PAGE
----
Save money by meal planning and reduce the amount you eat out. I went a long time without ever eating out, and even though it cost me socially, my bank account was thankful. I’m okay with eating out once in a while now but avoid it when possible. Pack a lunch for work. Make your own bread and other staples. Find a cheaper grocery store. Use Ibotta or other rebate and coupon apps. There are many ways to save on groceries.

Utilities

Be mindful about the utilities you use. Do you really need every light in the house on when you’re only in one room? Should you really keep the tap going as you’re brushing your teeth? Are 20 minutes in the shower completely necessary? When is washing just one shirt in the washing machine a good idea? Can clothes be hung to dry? Think about these things and be creative when saving on utilities. We make it a game every month to see if we can get utility bills lower!

Clothing

I have so much to say about this topic but I’ll leave you just with ideas to save like I promised! While basic clothing is a definite necessity, I found myself with much more than I needed (or could wear!). Now that I've purged and have what I need and love wearing, I don't feel the urge to buy more. Try selling newer clothes in good condition that you no longer wear or look at. When you have an event or a theme party to go to, before shelling out extra cash for items you’ll likely only wear once, try being creative with what you already have. You could also borrow something from a friend! I’ve been known to wear things until they have holes...you do you. If you get totally bored with the clothes you have, why not try having a clothing swap with some friends? Chances are they have some great pieces to exchange.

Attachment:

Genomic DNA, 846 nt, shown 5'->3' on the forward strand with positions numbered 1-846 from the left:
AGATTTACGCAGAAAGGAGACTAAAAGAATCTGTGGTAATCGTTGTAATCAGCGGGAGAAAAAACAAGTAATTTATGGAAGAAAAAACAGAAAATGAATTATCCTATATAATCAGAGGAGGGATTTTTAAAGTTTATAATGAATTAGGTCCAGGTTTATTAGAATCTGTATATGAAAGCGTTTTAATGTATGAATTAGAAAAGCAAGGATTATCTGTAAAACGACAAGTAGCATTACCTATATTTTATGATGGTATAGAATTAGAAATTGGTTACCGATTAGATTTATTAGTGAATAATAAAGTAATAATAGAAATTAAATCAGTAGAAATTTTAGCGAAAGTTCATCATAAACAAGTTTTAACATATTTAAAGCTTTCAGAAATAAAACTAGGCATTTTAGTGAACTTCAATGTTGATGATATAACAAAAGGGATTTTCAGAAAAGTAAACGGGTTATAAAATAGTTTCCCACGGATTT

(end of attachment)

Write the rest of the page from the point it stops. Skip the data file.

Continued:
Toiletries

Since learning about the harmful substances in toothpaste and many other toiletry items, I have taken to making a lot of our products. This has not only reduced the chemicals in our home, it has also proven to be much more affordable! Check out some of my natural living posts here. 

Fuel

Carpool, combine trips and get a fuel-saving car. This has drastically saved our fuel costs and the extra money goes right into loan repayments.

Phone Bill

Reevaluate your phone bill and find a cheaper one that works. Research pays off - especially when you're brutally honest with yourself about your phone usage. You would be surprised what kinds of deals are out there! 

Credit Cards

Do not to spend what you don’t have. Many credit cards have interest rates of 18% or higher, which is a lot! Pay your credit card off in full every month, or don’t use it at all. Because we get cash back on our credit card, we primarily use it. However, after over one year of use, we have never paid interest because we pay it in full every month. Free money? Yes, please! Do what works for you, but avoid credit card interest like the plague.

10 Every-Day Things You Can Start Saving On Today! | www.maplealps.com

Bank Statements

Check and balance your bank statements monthly to make sure that every purchase was made by you or whoever has access to your account.  Unfortunately, fraudulent purchases occur. This has happened to me; foreign purchases were made with my credit or debit card and I was able to get money back that I never spent in the first place. I would have never noticed, had I not been checking my account regularly.

ATM Charges

Don’t ever pay for these. Just, please don’t. Not necessary.

Home Decor

A fresh paint of coat or removable decals go a long way in making your home feel new. Instead of buying expensive furniture or decorations to add to your dusting pile, DIY some projects or put out some fresh flowers and candles. There are inexpensive ways to decorate your house to your liking and personally, I think less is more!

Hobbies

I know it's weird I consider hobbies as a necessity...but, everyone has their thing. It’s hard when one has expensive hobbies. I sure do. If your hobby requires supplies, try using everything in your stockpile before getting something new. The best is when your hobby can make you money. Sell handcrafted goods or stock photography. You could even create a course or blog to teach others. Your hobby can serve you!